Jeremy Alford

Sport-fishing lobby elects new leadership

by Jeremy Alford

The largest special interest group in the state dedicated to recreational fishing issues has elected Bob Bush of Lake Charles as its new chairman. The Coastal Conservation Association of Louisiana has several thousand members statewide and is a local affiliate to a national group that lobbies both Congress and the White House. Bush, an insurance executive, succeeds long-time chairman Jack Lawton. He describes himself as an avid fisherman who has been active in marine conservation issues for most of his adult life.

In many respects, Bush’s election as chairman represents a clean slate for CCA when it comes to top leadership. After 15 years as executive director, Jeff Angers also stepped down last year. He has since been replaced by David Cresson of Baton Rouge, who previously served as the CEO of the Our Lady of the Lake Foundation.

Bush says the overriding goal would be to continue advancing CCA’s agenda for responsible stewardship of Louisiana’s marine resources and to build on the momentum that has piled up over the past two decades. There are, however, specific goals for the new chairman. “We are committed to working with our newly-elected state officials to tackle important issues,” he says, “such as coastal erosion, preserving our fisheries and helping the Department of Wildlife and Fisheries secure proper funding.”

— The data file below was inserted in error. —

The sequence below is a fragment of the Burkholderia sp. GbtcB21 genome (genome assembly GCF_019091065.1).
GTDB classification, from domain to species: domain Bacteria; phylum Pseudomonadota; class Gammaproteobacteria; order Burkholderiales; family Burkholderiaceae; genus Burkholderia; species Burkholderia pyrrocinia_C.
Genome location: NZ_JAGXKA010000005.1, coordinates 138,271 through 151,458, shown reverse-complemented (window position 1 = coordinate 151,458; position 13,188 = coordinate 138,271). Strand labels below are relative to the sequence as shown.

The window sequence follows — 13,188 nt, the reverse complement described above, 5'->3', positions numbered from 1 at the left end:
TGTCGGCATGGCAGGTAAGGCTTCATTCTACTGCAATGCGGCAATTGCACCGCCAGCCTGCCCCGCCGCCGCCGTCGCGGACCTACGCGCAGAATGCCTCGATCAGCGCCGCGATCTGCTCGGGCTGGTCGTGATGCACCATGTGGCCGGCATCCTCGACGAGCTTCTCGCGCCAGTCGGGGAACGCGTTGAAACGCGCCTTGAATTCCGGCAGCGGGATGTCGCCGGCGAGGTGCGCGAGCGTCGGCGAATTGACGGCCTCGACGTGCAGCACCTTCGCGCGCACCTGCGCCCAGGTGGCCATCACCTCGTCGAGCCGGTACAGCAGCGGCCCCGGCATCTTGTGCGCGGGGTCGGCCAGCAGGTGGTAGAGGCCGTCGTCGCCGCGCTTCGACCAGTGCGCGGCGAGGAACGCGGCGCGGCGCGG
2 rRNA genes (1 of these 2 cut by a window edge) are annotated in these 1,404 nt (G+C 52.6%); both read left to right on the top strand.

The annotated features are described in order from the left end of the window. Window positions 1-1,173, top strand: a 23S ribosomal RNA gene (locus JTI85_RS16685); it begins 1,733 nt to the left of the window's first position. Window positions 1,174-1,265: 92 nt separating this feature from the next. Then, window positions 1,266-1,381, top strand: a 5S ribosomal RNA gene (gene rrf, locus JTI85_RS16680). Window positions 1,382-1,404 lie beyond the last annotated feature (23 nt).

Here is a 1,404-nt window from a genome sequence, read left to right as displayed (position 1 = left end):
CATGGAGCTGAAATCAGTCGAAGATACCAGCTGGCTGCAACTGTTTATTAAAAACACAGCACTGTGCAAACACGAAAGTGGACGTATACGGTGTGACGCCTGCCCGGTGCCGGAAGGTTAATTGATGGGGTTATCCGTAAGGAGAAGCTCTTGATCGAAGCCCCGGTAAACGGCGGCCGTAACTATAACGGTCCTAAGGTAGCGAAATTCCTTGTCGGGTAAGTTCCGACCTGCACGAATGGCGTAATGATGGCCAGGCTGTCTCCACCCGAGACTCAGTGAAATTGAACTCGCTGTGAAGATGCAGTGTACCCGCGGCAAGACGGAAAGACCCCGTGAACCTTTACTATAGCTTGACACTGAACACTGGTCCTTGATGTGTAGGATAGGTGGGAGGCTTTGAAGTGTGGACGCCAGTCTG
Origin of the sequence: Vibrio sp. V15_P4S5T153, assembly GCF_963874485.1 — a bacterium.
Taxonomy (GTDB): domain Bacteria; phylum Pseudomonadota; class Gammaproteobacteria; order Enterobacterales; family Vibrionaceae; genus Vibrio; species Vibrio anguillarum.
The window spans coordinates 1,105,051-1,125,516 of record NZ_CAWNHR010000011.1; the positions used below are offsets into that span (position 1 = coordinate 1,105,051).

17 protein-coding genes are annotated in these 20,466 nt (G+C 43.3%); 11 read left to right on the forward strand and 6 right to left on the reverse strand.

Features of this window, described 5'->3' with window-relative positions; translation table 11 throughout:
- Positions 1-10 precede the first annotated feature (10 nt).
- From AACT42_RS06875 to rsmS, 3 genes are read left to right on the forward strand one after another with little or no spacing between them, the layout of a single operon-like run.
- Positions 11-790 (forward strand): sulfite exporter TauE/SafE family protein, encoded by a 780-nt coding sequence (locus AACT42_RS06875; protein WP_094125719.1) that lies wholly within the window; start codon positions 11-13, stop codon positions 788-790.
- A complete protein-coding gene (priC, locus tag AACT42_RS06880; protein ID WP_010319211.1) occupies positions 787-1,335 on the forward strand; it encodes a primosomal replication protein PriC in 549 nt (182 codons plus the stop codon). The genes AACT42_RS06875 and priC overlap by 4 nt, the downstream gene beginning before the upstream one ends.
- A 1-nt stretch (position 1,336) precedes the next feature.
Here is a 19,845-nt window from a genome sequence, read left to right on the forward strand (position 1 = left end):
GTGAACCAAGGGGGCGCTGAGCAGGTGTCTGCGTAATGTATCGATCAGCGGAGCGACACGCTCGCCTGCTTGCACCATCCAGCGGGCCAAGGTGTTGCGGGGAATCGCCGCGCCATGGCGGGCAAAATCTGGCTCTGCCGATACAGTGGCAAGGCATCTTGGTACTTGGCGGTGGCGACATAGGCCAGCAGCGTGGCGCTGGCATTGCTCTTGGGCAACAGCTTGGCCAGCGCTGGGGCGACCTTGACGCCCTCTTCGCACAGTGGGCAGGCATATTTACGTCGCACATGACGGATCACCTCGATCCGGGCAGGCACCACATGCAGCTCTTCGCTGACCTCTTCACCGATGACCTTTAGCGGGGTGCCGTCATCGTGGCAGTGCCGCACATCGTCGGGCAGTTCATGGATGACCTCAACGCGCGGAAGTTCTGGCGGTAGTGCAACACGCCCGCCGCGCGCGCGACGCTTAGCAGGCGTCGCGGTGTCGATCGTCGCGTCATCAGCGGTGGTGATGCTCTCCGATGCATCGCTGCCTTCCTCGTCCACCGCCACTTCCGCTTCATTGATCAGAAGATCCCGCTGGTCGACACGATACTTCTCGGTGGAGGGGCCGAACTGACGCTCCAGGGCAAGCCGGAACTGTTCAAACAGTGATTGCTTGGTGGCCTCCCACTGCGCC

Bush also says he wants CCA to maintain its stable of volunteers, which are dispatched for “many proactive ventures,” and to continue raising money to build new reef and fishing structures.

More than anything else, CCA is largely credited with redefining how fisheries issues could be lobbied at the State Capitol. Its success is derived chiefly from its grassroots structure – over the past decade, membership in local chapters have tripled while statewide rolls have increased more than sevenfold. Founded in 1983, CCA has been instrumental in banning gill nets in state waters; limiting commercial speckled trout fishing to a rod and reel; and establishing redfish as a gamefish. All of the issues were at odds with commercial interests, but nonetheless established CCA as a force to be reckoned with.

Aside from Bush’s election at the CCA State Convention in Lafayette earlier this month, the membership also tapped Gus Schram III of Lake Charles as president-elect. Schram will become president when the term of current President Chris Harbuck of Shreveport expires in December.

Locally, Bill Blanchet of Lafayette will continue as treasurer of CCA and Kevin Bankston of Baton Rouge will continue to serve as secretary.